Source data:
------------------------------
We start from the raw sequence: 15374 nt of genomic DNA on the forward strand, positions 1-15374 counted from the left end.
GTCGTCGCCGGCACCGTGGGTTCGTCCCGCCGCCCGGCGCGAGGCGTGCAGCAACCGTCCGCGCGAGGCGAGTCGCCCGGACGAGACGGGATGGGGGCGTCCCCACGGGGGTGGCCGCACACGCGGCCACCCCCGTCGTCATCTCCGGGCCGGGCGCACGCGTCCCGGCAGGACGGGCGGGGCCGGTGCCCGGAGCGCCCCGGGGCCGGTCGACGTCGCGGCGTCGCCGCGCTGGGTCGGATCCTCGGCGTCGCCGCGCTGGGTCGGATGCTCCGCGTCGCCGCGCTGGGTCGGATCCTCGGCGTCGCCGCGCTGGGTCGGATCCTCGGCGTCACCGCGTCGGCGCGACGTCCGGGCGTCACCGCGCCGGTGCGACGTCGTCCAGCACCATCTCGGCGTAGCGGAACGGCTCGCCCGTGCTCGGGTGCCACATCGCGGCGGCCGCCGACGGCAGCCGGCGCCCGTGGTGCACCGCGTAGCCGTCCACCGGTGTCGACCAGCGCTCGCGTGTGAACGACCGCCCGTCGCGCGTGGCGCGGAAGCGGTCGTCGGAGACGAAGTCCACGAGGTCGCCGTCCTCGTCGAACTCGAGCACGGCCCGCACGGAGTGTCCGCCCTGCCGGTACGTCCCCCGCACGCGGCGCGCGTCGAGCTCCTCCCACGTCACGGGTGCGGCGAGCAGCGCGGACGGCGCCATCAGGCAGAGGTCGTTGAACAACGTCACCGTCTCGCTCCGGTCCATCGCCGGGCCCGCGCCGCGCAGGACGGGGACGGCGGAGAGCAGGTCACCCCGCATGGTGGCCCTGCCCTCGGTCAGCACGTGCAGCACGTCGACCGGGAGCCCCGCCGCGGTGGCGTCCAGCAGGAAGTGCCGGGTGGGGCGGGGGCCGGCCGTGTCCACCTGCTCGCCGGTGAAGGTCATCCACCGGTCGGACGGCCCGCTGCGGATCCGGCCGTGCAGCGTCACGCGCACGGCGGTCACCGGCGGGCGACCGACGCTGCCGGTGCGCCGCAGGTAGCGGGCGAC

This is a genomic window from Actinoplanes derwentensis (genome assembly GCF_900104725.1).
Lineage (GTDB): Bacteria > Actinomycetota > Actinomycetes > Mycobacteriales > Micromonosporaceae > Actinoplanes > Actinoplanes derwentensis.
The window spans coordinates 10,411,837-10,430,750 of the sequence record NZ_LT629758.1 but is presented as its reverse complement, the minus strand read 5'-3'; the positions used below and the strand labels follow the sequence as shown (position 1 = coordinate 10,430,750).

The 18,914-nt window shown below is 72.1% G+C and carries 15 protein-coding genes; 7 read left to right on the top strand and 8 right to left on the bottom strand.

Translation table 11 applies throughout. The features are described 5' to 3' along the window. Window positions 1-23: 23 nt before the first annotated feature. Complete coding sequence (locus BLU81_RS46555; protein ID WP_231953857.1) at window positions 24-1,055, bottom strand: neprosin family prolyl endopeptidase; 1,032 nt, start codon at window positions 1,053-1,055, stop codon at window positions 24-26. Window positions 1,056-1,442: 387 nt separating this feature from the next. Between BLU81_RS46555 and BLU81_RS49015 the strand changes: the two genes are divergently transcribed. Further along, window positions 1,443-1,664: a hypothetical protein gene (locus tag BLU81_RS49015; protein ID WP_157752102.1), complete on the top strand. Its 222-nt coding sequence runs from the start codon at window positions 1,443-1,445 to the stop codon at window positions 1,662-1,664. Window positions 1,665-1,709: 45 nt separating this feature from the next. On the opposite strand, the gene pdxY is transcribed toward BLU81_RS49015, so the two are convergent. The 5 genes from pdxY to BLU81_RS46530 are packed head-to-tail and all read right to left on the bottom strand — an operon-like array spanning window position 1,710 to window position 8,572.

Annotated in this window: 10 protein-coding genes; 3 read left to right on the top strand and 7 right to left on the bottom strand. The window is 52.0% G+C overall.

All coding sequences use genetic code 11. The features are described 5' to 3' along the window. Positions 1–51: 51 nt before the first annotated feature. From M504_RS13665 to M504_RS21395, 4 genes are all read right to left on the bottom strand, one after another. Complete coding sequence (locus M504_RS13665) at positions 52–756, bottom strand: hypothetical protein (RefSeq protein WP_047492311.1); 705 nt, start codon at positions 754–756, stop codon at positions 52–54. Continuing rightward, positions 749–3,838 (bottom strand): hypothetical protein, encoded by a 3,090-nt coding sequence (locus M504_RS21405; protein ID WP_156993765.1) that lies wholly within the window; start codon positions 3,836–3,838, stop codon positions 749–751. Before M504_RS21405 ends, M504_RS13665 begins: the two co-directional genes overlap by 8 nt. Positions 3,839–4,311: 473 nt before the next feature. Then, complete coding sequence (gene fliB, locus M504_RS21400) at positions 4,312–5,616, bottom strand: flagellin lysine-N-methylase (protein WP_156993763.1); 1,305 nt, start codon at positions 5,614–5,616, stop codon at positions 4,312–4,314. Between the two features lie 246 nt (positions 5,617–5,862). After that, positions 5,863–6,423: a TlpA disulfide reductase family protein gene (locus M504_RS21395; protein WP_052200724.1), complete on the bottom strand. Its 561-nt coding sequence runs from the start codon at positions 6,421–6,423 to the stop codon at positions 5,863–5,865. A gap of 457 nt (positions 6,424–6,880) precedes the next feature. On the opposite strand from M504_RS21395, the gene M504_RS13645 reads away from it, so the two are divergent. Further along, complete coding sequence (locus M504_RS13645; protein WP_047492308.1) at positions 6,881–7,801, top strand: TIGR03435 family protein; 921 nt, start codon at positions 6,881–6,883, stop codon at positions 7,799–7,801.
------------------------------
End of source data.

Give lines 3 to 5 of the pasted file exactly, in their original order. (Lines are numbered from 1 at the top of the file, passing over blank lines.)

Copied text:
This is a genomic window from Actinoplanes derwentensis (genome assembly GCF_900104725.1).
Lineage (GTDB): Bacteria > Actinomycetota > Actinomycetes > Mycobacteriales > Micromonosporaceae > Actinoplanes > Actinoplanes derwentensis.
The window spans coordinates 10,411,837-10,430,750 of the sequence record NZ_LT629758.1 but is presented as its reverse complement, the minus strand read 5'-3'; the positions used below and the strand labels follow the sequence as shown (position 1 = coordinate 10,430,750).